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Md. chief of energy highlights conserving

The Baltimore Sun

The new head of the Maryland Energy Administration said he will develop the state's first comprehensive energy plan in at least a decade and push for new conservation measures to ensure a sustainable, affordable and environmentally friendly power supply for consumers.

Malcolm D. Woolf, whose appointment was announced by Gov. Martin O'Malley outside the State House yesterday, said a strong state energy policy will be necessary to avoid a repeat of the electrical rate spikes Maryland consumers have experienced in the past few years. Rates for BGE customers shot up 50 percent this month despite the efforts of state leaders last year to curb or delay the increase.

Woolf, who has directed the natural resources committee of the National Governors Association, said Maryland's energy supplies are falling behind demand. But he said the state is well-positioned to take advantage of new technologies, such as solar energy, and to reap the benefits of more comprehensive conservation measures. "There's a lot we can do in Maryland," Woolf said.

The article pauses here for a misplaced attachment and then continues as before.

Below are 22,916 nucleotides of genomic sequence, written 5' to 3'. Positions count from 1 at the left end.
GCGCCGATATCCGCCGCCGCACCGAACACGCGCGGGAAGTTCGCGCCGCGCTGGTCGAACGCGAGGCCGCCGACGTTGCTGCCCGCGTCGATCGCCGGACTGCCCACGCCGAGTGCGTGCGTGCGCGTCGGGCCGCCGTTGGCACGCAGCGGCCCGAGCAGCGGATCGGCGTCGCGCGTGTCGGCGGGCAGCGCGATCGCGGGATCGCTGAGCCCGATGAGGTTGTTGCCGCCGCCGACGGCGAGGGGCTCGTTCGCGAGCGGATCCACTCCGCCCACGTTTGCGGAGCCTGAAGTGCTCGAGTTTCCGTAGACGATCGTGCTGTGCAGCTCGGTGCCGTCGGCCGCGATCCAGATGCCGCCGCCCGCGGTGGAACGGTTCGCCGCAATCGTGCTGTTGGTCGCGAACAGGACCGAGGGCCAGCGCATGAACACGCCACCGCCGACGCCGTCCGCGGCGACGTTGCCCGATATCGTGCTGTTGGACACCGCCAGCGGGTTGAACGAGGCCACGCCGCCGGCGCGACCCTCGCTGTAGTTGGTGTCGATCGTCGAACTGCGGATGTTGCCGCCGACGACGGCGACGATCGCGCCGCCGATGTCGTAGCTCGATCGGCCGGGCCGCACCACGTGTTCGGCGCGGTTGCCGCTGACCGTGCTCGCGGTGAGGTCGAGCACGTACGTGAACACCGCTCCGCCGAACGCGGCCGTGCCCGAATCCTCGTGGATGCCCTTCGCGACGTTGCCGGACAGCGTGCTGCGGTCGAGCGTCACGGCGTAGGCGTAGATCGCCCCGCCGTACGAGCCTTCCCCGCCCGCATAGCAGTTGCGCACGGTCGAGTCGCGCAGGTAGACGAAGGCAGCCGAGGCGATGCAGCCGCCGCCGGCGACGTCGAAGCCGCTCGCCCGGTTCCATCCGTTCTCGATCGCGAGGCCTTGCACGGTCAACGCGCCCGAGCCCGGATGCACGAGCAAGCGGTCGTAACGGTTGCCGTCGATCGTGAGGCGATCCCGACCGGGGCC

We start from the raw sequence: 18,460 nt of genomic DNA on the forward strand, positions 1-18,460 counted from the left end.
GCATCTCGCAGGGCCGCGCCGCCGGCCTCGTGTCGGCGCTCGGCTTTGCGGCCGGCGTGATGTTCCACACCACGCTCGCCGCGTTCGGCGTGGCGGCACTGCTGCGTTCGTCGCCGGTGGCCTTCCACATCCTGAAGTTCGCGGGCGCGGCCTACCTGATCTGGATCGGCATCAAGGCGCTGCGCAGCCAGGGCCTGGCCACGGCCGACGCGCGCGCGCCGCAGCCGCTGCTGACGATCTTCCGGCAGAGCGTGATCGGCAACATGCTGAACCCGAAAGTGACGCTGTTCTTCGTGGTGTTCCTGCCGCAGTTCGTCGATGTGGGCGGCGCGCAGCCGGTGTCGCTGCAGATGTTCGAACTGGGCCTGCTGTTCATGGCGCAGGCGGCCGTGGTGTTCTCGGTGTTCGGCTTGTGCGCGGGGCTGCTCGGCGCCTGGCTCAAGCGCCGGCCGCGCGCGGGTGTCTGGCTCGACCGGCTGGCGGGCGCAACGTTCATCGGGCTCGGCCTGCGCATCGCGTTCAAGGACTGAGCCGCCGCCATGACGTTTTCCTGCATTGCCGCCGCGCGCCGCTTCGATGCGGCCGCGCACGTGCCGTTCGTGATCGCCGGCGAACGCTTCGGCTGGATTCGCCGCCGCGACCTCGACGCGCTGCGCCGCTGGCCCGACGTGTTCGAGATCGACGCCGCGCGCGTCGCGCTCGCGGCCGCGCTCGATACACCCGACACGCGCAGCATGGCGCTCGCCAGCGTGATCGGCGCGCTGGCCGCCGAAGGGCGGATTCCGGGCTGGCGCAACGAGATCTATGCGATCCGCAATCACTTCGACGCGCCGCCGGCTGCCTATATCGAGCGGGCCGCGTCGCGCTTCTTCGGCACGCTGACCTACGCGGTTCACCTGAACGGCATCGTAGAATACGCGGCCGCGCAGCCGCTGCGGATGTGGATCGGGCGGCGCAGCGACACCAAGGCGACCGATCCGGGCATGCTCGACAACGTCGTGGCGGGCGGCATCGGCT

O'Malley said he wants Woolf to work on ways to increase the energy supply in Maryland, both by considering the construction of new generation facilities that are more closely regulated than those currently in the state, and by eliminating transmission bottlenecks that impede the state's ability to import power.

But the governor said he believes Maryland can do much better at conservation. Other states, notably California, have succeeded at reducing per capita consumption through "green" building techniques and efforts to change individual behavior.

"This is not something we've really thrown ourselves into wholeheartedly in our state in a long time, perhaps ever," O'Malley said. "Conservation and reducing our energy consumption can really pay dividends."


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